Why You Should Be Watching SYTYCD
For everyone not in the know, SYTYCD stands for “So You Think You Can Dance” and is a reality/competition show that airs during the summer on Fox (it usually starts right when American Idol ends). Please, oh please, do not get this confused with another dance show that pairs professional dancers with people who don’t know what they’re doing and who are referred to as “stars,” often for unapparent reasons. This is NOT that show.
I have been a fan of the show since Season 2, when I fell in love with Benjelle (sometimes referred to as Donji) aka Benji and Donyelle. They had chemistry that oozed out of the screen and were fantastic dancers. The show has an arduous audition process after which 20 dancers are chosen for the actual competition. From there, the 20 dancers are paired with one another and the audience votes by couple until the top 10 are reached. From there the audience votes for each individual dancer. The judges always pick who to oust from the bottom three voted until the final four when it is completely up to the votes. Benji went on to win Season 2 and Donyelle was third place.
From there, I was pretty much hooked; I even went to two shows of their tour that includes the top 10 dancers and some of the viewers’ favorite shows from the season (season 3 and 4). The show has been unstoppable since…except for that one time they tried to make it a Fall show. Fail.
This season, season 8 counting the failed fall show, is by far the best I’ve ever seen. The dancers are all fantastic and humble to boot. Which is what brings me to why this show is one that I think everyone should be watching, but especially children and adolescents.
While the dancers are masters of their craft they are put on a show in which they are being asked to become masters of one another’s crafts. Just a quick rundown of some of the styles that are danced on the show: ballroom, latin ballroom, contemporary, jazz, hip hop, lyrical hip hop, Bollywood, and a few random ones here and there (this season there was “whacking”). This means that even though an individual dancer may be especially good at contemporary, at some point they’re gonna have to break it down with some hip hop. What ends up happening is that every dancer, save for one, has gotten feedback on how to get even better. Why is this so great? Let me break it down…academically of course.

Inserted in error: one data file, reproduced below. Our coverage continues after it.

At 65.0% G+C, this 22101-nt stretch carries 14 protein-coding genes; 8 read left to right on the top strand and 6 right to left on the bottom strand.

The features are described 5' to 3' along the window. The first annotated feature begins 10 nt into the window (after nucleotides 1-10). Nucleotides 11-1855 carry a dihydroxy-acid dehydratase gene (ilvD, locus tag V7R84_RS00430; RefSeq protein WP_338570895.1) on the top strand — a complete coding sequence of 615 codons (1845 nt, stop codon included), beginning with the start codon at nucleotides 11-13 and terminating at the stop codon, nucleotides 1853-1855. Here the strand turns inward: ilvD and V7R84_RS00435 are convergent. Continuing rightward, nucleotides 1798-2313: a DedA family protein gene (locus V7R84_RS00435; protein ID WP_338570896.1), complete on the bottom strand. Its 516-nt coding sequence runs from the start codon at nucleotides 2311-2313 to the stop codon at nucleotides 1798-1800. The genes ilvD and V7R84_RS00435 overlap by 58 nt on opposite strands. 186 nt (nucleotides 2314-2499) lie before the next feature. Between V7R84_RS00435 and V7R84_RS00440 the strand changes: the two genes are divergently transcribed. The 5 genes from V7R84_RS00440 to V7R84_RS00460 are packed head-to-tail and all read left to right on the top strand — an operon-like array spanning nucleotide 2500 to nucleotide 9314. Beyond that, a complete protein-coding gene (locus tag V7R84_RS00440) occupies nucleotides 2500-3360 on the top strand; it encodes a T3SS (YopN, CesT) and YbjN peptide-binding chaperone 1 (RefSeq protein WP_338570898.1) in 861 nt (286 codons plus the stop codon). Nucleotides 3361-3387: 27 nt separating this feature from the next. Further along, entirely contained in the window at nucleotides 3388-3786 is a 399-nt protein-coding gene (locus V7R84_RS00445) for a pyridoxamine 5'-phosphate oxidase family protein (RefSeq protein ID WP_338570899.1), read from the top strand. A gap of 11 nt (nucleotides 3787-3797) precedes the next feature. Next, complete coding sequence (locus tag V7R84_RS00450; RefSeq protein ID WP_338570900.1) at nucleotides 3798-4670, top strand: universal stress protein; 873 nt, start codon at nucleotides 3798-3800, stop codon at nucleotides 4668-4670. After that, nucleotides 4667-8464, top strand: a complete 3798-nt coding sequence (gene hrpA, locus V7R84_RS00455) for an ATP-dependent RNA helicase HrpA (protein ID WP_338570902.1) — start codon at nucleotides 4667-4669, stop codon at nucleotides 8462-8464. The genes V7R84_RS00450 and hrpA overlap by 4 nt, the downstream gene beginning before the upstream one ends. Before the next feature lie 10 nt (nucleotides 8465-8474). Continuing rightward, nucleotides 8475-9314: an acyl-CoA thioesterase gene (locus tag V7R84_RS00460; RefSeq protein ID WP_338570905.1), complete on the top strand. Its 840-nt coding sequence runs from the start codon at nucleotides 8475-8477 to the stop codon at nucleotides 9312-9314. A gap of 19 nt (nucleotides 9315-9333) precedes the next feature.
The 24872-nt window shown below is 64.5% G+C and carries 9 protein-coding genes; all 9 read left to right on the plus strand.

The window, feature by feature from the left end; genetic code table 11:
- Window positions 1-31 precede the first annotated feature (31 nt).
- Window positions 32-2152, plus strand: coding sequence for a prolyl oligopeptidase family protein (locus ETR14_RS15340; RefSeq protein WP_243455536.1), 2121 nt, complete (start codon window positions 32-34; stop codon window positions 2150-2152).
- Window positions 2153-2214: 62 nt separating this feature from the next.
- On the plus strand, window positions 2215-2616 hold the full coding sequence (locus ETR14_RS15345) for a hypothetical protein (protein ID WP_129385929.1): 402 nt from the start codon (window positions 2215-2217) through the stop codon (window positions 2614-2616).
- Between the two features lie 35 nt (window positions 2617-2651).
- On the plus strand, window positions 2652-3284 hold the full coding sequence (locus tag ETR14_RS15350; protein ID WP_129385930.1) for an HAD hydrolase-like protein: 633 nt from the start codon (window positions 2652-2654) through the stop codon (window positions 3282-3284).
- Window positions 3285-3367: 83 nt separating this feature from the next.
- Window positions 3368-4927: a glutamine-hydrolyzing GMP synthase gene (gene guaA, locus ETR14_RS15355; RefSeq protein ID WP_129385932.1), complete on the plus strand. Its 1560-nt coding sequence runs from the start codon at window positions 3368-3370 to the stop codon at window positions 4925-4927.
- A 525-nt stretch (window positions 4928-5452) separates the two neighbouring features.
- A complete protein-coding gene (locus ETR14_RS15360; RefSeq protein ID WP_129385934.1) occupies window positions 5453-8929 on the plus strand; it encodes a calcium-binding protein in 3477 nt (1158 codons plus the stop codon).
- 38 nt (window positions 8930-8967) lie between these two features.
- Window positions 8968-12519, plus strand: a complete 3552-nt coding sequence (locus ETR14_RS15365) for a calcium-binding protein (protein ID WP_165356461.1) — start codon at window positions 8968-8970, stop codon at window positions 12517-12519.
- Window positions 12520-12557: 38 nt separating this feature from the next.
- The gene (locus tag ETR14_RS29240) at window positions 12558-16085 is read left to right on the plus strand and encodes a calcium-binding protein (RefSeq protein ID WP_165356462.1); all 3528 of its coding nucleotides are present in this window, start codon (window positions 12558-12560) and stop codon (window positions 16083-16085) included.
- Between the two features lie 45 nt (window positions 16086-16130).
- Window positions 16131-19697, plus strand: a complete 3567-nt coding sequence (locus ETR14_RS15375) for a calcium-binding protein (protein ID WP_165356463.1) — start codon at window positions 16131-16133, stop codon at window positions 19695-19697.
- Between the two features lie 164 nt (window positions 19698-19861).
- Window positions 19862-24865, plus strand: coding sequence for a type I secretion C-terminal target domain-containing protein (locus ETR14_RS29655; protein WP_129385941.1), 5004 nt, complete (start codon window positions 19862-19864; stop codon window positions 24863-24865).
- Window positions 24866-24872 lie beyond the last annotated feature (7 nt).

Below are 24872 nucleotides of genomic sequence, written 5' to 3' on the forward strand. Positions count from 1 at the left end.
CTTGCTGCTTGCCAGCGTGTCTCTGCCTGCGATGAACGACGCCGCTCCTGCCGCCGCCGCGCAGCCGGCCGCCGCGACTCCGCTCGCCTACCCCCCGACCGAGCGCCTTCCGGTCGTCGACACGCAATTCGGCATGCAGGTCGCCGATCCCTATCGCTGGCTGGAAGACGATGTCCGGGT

Imagine that you are a five-year old and a very nice young woman comes into your kindergarten classroom with puzzles (bear with me, I promise it will come back around). You get rather excited because puzzles are pretty fun. As you work on them you’re told “Wow you’re really good at puzzles!” You feel good right? Then you get a new puzzle that seems really hard, practically unsolvable. (Probably because it is.) What goes through your mind? Probably something like, “Oh, I guess I’m not good at puzzles after all.” 😦
Now imagine that instead you had been told, “Wow you solved that puzzle quickly, you must have tried really hard.” This is a real study carried out in various settings with various ages and various tasks. The crucial test is what happens when these children are given the chance to work on puzzles later on that are described as challenging. The kids who were praised for how good they were don’t want to go near them. What if they get more evidence they’re not really good at puzzles? The children who are told they put in a lot of effort are all about it, even asking the nice young woman (a researcher) if there are any they can take home.
These two situations influence a person’s mindset or self-theory: what they believe about ability. Is it that “puzzle ability” (or dance ability) is simply natural or can it be fostered with effort and focus? The dancers on SYTYCD are already phenomenal at what they do, but they are always told what they have failed at and what they can improve on. This teaches viewers that abilities can be honed. And people with mindsets about abilities that can be fostered (termed an incremental mindset) tend to do a lot better when it comes to failure. They embrace it as a challenge to be learned from, and not evidence that they just don’t have the right stuff.
Now granted the show does tell some dancers they’ve “reached their peak” but at the end of the day the show is about being able to learn from grueling experiences. Even the dancer who has yet to get a negative comment, Melanie Moore, seems disappointed in the unanimity of the positive feedback. It’s like she’s hungry to learn but people don’t know what else to tell her to do. While people might take her as evidence that some are born with talent, I bet my money that when she was in her dance classes as a tiny little girl and she was told she did something wrong, her eyes lit up and she tried harder and harder. Until she got to where she is now. And damn if she isn’t something.